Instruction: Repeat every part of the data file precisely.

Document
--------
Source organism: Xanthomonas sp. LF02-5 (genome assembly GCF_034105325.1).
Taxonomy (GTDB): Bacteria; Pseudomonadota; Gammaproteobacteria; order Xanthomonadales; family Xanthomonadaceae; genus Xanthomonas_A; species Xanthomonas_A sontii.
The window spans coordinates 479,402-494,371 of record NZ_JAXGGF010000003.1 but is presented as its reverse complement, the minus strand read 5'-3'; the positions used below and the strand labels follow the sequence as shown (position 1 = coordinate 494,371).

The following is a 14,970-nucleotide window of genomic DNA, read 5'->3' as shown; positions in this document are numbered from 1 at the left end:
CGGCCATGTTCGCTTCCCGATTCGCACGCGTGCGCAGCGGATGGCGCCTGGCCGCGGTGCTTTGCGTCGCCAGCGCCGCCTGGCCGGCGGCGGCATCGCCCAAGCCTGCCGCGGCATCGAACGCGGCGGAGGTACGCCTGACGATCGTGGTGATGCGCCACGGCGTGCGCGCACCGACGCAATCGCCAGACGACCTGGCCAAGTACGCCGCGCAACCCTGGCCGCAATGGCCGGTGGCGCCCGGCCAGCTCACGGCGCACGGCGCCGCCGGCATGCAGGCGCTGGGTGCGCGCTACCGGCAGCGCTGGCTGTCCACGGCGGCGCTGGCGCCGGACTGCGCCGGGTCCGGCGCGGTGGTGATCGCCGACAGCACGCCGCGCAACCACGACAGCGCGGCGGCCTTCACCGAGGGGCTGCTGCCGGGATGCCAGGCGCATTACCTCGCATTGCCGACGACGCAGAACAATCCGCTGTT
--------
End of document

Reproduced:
Source organism: Xanthomonas sp. LF02-5 (genome assembly GCF_034105325.1).
Taxonomy (GTDB): Bacteria; Pseudomonadota; Gammaproteobacteria; order Xanthomonadales; family Xanthomonadaceae; genus Xanthomonas_A; species Xanthomonas_A sontii.
The window spans coordinates 479,402-494,371 of record NZ_JAXGGF010000003.1 but is presented as its reverse complement, the minus strand read 5'-3'; the positions used below and the strand labels follow the sequence as shown (position 1 = coordinate 494,371).

The following is a 14,970-nucleotide window of genomic DNA, read 5'->3' as shown; positions in this document are numbered from 1 at the left end:
CGGCCATGTTCGCTTCCCGATTCGCACGCGTGCGCAGCGGATGGCGCCTGGCCGCGGTGCTTTGCGTCGCCAGCGCCGCCTGGCCGGCGGCGGCATCGCCCAAGCCTGCCGCGGCATCGAACGCGGCGGAGGTACGCCTGACGATCGTGGTGATGCGCCACGGCGTGCGCGCACCGACGCAATCGCCAGACGACCTGGCCAAGTACGCCGCGCAACCCTGGCCGCAATGGCCGGTGGCGCCCGGCCAGCTCACGGCGCACGGCGCCGCCGGCATGCAGGCGCTGGGTGCGCGCTACCGGCAGCGCTGGCTGTCCACGGCGGCGCTGGCGCCGGACTGCGCCGGGTCCGGCGCGGTGGTGATCGCCGACAGCACGCCGCGCAACCACGACAGCGCGGCGGCCTTCACCGAGGGGCTGCTGCCGGGATGCCAGGCGCATTACCTCGCATTGCCGACGACGCAGAACAATCCGCTGTT